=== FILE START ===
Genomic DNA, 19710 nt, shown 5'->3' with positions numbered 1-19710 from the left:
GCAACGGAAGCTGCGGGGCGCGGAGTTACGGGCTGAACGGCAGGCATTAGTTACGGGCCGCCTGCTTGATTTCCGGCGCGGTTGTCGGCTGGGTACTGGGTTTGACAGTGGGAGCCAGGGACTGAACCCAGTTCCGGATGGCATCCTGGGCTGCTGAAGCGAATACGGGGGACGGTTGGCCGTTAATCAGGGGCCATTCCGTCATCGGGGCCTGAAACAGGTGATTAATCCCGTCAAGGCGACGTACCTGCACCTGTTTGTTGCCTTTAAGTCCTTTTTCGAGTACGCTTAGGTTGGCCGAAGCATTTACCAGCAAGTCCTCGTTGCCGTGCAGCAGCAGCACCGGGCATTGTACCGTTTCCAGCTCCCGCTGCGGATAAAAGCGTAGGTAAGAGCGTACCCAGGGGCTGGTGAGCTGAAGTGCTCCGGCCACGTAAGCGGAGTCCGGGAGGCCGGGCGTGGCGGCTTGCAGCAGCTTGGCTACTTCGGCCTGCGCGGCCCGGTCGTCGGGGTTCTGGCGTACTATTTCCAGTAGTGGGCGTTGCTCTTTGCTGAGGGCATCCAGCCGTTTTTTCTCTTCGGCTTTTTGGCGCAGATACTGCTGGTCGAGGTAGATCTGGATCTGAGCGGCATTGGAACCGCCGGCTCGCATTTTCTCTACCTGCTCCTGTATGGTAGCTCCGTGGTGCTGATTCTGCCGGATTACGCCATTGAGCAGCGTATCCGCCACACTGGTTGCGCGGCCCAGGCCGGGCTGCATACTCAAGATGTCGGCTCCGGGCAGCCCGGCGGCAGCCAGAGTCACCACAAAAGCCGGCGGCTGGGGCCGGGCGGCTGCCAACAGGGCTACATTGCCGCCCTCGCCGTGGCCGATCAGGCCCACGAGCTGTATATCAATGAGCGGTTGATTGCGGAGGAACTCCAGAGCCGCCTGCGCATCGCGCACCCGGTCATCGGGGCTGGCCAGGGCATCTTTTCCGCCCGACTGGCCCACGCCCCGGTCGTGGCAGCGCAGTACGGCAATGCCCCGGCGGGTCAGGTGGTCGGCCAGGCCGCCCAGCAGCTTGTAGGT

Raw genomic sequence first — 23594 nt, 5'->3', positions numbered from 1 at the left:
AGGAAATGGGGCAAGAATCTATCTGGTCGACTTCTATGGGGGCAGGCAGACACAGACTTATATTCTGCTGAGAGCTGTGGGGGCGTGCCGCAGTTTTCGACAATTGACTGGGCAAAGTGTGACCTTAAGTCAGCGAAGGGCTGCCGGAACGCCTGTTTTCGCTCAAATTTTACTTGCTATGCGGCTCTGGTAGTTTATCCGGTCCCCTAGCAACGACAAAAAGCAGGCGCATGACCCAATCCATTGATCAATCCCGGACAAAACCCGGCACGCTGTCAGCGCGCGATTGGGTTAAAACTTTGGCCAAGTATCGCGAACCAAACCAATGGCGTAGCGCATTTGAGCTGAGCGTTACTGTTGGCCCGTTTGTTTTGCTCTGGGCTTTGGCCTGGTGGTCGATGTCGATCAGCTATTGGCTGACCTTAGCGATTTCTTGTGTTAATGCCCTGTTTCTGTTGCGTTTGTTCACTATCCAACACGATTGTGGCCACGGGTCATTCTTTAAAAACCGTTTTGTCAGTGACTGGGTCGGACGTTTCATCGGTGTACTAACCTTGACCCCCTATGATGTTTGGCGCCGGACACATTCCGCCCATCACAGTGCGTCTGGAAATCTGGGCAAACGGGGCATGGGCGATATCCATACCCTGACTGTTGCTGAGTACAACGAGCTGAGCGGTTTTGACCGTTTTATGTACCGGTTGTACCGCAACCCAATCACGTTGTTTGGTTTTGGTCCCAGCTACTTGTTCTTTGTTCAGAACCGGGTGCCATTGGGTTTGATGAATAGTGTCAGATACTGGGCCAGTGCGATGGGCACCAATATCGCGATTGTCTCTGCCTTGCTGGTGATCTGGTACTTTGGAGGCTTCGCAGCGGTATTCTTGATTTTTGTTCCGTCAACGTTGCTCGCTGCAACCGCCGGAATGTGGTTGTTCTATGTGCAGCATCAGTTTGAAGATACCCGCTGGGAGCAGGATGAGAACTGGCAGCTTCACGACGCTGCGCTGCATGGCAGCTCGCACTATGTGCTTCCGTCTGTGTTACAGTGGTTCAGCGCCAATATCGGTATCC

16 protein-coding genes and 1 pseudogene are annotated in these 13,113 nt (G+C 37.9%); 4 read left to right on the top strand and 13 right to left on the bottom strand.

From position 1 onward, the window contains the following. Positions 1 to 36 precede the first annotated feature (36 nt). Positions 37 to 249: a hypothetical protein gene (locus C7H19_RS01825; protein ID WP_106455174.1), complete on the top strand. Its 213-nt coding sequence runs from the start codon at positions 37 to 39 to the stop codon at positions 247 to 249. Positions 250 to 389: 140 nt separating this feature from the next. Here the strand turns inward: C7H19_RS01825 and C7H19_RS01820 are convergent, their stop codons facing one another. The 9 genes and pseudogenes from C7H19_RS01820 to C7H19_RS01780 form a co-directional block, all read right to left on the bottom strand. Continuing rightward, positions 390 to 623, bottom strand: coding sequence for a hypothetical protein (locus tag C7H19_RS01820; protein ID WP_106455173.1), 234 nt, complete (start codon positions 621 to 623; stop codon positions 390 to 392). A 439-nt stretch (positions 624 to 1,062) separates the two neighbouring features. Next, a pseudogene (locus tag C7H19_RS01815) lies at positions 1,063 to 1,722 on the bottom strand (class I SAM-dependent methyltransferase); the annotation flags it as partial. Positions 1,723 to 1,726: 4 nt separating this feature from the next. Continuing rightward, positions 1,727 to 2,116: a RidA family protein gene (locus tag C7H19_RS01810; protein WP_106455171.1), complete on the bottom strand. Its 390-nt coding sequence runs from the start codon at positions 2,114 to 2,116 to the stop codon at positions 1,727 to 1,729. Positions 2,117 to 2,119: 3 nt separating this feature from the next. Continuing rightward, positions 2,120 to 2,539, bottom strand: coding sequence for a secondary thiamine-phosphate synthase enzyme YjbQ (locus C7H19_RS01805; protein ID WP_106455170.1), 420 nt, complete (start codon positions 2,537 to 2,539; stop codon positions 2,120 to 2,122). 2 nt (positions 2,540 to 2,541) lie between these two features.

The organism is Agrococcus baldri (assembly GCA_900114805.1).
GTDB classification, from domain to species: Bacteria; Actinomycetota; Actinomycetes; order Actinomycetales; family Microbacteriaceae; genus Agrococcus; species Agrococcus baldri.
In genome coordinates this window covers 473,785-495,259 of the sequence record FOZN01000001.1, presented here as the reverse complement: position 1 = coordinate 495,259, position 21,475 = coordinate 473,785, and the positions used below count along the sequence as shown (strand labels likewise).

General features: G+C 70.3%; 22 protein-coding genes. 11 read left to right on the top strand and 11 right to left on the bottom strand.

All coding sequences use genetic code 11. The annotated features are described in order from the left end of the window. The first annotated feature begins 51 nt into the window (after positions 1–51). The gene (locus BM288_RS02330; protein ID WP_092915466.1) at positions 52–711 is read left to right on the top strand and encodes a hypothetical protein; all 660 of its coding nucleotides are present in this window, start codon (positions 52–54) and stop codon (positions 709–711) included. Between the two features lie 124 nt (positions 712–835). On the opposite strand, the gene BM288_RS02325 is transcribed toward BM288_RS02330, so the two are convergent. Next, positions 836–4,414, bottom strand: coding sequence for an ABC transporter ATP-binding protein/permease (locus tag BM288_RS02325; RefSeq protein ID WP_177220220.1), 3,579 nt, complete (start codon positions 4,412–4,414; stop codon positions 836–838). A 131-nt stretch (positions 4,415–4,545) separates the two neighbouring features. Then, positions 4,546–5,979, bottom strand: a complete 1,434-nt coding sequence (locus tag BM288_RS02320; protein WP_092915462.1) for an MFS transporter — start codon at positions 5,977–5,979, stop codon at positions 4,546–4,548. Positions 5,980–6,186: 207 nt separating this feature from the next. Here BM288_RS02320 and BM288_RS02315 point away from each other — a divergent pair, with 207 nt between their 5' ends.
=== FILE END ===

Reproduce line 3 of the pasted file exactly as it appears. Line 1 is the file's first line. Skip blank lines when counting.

Raw genomic sequence first — 23594 nt, 5'->3', positions numbered from 1 at the left: